Stomiidae is a family of deep-sea ray-finned fish, including the barbeled dragonfishes. They are quite small, usually around 15 cm, up to 26 cm. These fish are apex predators and have enormous jaws filled with fang-like teeth.[1] They are also able to hinge the neurocranium and upper-jaw system, which leads to the opening of the jaw to more than 100 degrees.[1] This ability allows them to consume extremely large prey, often 50% greater than their standard length.[1]

Astronesthes niger
Scientific classification Edit this classification
Domain: Eukaryota
Kingdom: Animalia
Phylum: Chordata
Class: Actinopterygii
Order: Stomiiformes
Suborder: Phosichthyoidei
Family: Stomiidae




The family Stomiidae can be found in all oceans. They also exist at a wide range of depths between the surface and thousands of meters deep into the bathypelagic zone,[2] depending on the water's ideal feeding and breeding conditions. There is also some evidence that certain species within the family Stomiidae exhibit migratory behavior. Temperature, salinity, oxygen, and fluorescence profiles of an area can affect some species' (like Sloane's viperfish Chauliodus sloani) preferred habitat changes from day to night with DVM.[3]

Brian Coad, ichthyologist from the Canada Museum of Nature once observed that there are "64 [species of Dragonfishes] reported from Canada, 5 of which reach the Arctic". These species are most commonly found in the mesopelagic to bathypelagic regions at a depth of 1000m-4000m, and in the Arctic, most samples of these species have been captured along the Davis Strait. The average temperature in these waters is approximately 3–4 °C [4] Some examples of species discovered in that region are: Astronesthes cf. richardsoni; Borostomia antarcticus; Chauliodus sloani; Malacosteus niger; Rhadinesthes decimus; Stomias boa. [4]

Species of Antarctic dragonfish are found in the Southern Ocean. There are 16 species in the Antarctic, all belonging to the suborder Notothenioidei.[2] Two species in this region that are currently generating interest in further scientific study are sister species Acanthodraco dewitti and Psilodraco breviceps.[2]



It is one of the many species of deep-sea fish that can produce their own light through a chemical process known as bioluminescence.[5] A special organ known as a photophore helps produce this light. The deep-sea dragonfishes have large heads, and mouths equipped with many sharp fang-like teeth. They have a long stringlike structure known as a barbel, with a light-producing photophore at the tip, attached to their chin. They also have photophores attached along the sides of their body. A specific species of Stomiidae, the Chauliodus, cannot luminesce longer than 30 minutes without adrenaline. However, in presence of adrenaline, it can produce light for many hours.[6] They produce blue-green light, the wavelengths of which can travel the farthest in the ocean. The deep-sea dragonfish waves its barbel back and forth and produces flashing lights on and off to attract prey and potential mates. Many of the species they prey upon also produce light themselves, which is why they have evolved to have black stomach walls to keep the lights concealed while digesting their meal in order to stay hidden from their predators.[citation needed]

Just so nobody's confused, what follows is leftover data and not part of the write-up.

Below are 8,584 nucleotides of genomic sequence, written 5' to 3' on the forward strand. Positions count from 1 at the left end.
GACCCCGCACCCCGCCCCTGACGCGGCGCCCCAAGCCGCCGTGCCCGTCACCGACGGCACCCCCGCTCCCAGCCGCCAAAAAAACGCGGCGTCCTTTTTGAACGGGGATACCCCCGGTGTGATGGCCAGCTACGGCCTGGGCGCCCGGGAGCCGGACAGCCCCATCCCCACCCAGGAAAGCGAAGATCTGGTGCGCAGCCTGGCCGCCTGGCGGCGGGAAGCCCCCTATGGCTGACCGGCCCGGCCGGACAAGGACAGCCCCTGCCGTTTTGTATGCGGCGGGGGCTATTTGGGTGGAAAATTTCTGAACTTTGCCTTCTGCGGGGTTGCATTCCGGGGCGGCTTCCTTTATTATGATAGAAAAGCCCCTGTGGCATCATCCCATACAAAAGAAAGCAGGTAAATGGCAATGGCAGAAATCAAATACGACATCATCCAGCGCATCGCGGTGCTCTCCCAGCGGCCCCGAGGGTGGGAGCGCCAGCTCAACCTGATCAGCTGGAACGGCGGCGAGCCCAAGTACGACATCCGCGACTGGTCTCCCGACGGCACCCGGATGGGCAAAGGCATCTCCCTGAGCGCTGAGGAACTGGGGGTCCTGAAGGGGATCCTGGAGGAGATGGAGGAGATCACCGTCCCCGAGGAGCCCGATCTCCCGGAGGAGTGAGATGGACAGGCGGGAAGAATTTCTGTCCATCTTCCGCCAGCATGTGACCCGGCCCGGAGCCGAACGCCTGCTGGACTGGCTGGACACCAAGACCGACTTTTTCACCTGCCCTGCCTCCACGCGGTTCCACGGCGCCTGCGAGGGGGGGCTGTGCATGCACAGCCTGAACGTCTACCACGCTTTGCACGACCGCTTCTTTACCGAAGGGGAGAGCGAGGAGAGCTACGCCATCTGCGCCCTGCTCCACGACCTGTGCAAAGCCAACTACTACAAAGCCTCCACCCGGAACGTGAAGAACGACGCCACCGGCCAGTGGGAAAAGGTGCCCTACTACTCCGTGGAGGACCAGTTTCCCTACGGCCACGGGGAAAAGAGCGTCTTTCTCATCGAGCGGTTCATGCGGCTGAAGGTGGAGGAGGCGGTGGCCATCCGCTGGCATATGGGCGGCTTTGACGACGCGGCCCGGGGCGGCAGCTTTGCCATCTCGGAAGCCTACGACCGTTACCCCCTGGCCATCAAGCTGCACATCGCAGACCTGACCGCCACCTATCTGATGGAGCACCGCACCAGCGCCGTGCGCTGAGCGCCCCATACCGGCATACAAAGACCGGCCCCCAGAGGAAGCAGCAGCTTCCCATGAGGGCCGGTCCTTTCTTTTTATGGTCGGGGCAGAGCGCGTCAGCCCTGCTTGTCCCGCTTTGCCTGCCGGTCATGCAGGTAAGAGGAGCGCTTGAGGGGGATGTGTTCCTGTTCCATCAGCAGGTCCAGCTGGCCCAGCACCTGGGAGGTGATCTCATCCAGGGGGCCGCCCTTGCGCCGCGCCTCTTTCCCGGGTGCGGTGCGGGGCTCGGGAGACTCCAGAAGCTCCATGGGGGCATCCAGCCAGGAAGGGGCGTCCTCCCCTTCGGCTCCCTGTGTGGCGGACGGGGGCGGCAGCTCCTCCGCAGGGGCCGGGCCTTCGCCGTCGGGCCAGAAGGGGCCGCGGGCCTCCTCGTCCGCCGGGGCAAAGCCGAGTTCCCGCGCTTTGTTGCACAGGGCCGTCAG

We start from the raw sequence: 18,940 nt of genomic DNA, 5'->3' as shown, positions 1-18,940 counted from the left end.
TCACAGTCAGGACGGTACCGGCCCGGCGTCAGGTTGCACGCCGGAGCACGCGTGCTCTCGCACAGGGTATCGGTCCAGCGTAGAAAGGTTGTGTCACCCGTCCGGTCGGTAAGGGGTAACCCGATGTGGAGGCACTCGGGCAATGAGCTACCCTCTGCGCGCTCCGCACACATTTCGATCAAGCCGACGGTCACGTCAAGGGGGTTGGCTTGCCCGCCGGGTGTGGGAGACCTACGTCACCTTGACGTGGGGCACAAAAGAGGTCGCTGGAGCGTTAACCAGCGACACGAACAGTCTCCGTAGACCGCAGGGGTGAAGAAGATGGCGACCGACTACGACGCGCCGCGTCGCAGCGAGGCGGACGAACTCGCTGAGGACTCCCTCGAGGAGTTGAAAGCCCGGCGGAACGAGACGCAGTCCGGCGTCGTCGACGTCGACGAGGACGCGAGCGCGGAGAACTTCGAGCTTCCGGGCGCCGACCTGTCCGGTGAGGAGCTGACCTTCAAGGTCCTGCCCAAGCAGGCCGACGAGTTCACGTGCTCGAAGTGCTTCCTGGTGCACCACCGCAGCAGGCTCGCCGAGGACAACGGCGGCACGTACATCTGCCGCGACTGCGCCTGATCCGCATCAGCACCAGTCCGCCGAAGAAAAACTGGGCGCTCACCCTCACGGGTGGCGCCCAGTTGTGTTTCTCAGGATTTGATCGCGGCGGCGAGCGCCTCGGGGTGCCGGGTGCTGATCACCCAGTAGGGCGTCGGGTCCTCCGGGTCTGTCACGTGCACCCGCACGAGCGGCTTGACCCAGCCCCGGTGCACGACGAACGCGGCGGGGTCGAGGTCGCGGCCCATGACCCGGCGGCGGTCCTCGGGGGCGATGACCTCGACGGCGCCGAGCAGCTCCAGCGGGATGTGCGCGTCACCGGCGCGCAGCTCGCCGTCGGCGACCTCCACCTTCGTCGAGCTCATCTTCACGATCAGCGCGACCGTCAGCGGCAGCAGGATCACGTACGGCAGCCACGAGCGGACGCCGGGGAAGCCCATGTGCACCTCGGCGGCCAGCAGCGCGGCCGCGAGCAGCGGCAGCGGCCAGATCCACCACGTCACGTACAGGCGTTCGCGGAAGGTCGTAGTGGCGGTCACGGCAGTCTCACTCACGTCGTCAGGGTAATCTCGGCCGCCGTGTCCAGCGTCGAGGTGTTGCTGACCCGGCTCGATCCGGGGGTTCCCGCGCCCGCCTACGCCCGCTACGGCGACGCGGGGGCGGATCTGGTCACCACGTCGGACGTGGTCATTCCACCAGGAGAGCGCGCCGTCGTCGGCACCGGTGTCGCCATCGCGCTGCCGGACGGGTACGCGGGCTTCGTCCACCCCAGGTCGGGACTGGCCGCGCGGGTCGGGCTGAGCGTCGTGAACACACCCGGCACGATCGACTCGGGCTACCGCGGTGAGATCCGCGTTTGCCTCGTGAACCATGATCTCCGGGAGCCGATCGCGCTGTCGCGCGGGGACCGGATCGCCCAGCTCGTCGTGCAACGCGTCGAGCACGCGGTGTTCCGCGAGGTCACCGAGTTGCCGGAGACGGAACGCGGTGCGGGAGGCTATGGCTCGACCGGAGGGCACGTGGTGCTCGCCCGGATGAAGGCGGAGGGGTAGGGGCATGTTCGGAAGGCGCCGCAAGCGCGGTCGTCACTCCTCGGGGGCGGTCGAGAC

Jaw morphology


The jaw of members in the Stomiidae family is adapted extremely well for survival and predation in the deep sea. Although small in size, the dragonfish jaw is adapted to capture large prey that are up to 50% the body mass of themselves.[7] The long "loosejaw" of the dragonfish exhibits increased resistive forces to lower jaw adduction compared to fish with shorter jaws; however, due to decreased surface area of the lower jaw, dragonfish are able to lower the mechanical advantage of adduction and increase adduction velocity through the reduction of resistive forces. Additionally, it is seen that the adductor mass of the lower jaw of deep-sea dragonfish is significantly decreased, allowing for increased ability to attain high adduction velocity.[8] This makes the deep-sea dragonfish significantly more competitive when hunting for prey due to its ability to capture large prey quickly and efficiently.

An important distinction in jaw morphology between an adult dragonfish and its larvae is the shape of the mouth. The adult fish have an elongated snout-like face with a protruding jaw, while the larvae have a rounder shaped mouth and a lower jaw that does not protrude.[9]